Differential myogenicity of satellite cells isolated from extensor digitorum longus (EDL) and soleus rat muscles revealed in vitro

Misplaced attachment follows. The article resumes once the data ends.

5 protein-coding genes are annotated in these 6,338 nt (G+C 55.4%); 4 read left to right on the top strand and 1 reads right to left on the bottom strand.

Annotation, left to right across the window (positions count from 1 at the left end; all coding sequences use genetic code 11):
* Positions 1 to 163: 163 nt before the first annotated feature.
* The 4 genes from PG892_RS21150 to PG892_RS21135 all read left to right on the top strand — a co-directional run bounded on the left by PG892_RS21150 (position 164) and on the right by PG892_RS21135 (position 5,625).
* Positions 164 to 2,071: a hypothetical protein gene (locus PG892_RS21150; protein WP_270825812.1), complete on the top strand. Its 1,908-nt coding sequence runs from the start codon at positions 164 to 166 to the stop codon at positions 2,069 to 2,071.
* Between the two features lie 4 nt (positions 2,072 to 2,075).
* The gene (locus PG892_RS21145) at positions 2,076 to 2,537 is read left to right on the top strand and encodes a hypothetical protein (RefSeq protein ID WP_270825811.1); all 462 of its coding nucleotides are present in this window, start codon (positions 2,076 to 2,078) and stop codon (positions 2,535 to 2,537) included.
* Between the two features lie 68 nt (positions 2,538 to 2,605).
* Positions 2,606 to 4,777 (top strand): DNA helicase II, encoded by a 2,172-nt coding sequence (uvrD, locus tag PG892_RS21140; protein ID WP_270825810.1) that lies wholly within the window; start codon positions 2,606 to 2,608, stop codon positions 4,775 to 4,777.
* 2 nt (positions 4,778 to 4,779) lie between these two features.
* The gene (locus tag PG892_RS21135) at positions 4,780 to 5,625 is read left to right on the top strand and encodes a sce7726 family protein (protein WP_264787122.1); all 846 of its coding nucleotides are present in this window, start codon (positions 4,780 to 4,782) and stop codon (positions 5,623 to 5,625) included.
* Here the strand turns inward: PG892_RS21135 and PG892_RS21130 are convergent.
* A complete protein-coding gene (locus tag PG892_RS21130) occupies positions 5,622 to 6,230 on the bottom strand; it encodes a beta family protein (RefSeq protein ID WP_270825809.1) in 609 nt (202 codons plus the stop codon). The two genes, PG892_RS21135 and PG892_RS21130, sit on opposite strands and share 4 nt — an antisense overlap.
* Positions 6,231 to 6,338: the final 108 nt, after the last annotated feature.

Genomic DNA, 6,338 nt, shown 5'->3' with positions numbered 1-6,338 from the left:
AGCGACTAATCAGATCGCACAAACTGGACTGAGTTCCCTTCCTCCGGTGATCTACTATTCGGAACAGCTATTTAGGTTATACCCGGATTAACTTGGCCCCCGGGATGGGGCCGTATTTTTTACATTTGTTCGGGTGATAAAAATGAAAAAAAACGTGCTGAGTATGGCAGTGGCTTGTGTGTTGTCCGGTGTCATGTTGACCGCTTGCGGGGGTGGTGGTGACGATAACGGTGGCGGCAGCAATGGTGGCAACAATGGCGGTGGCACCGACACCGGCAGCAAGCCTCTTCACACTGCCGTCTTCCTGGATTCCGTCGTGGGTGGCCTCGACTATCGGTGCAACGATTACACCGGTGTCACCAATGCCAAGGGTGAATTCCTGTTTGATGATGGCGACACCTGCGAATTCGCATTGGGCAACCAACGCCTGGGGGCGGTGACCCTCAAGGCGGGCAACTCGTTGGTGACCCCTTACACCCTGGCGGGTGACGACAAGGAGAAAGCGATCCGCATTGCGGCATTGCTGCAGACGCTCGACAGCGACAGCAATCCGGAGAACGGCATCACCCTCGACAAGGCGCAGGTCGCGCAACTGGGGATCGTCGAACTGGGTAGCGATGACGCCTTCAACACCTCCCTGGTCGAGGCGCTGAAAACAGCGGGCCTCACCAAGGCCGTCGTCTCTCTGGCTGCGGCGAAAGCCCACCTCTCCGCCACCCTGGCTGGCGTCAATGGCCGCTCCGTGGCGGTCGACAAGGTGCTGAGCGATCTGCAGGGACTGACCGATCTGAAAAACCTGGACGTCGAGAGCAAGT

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Following muscle damage, fast- and slow-contracting fibers regenerate, owing to the activation of their satellite cells. In rats, crush-induced regeneration of extensor digitorum longus (EDL, a fast muscle) and soleus (a slow muscle) present different characteristics, suggesting that intrinsic differences exist among their satellite cells. An in vitro comparative study of the proliferation and differentiation capacities of satellite cells isolated from these muscles is presented there. We observed several differences between soleus and EDL satellite cell cultures plated at high density on gelatin-coated dishes. Soleus satellite cells proliferated more actively and fused into myotubes less efficiently than EDL cells. The rate of muscular creatine kinase enzyme appeared slightly lower in soleus than in EDL cultures at day 11 after plating, when many myotubes were formed, although the levels of muscular creatine kinase mRNA were similar in both cultures. In addition, soleus cultures expressed higher levels of MyoD and myogenin mRNA and of MyoD protein than EDL satellite cell cultures at day 12. A clonal analysis was also carried out on both cell populations in order to determine if distinct lineage features could be detected among satellite cells derived from EDL and soleus muscles. When plated on gelatin at clonal density, cells from both muscles yielded clones within 2 weeks, which stemmed from 3–15 mitotic cycles and were classified into three classes according to their sizes. Myotubes resulting from spontaneous fusion of cells from the progeny of one single cell were seen regardless of the clone size in the standard culture medium we used. The proportion of clones showing myotubes in each class depended on the muscle origin of the cells and was greater in EDL- than in soleus-cell cultures. In addition, soleus cells were shown to improve their differentiation capacity upon changes in the culture condition. Indeed, the proportions of clones showing myotubes, or of cells fusing into myotubes in clones, were increased by treatments with a myotube-conditioned medium, with phorbol ester, and by growth on extra-cellular matrix components (Matrigel). These results, showing differences among satellite cells from fast and slow muscles, might be of importance to muscle repair after trauma and in pathological situations.
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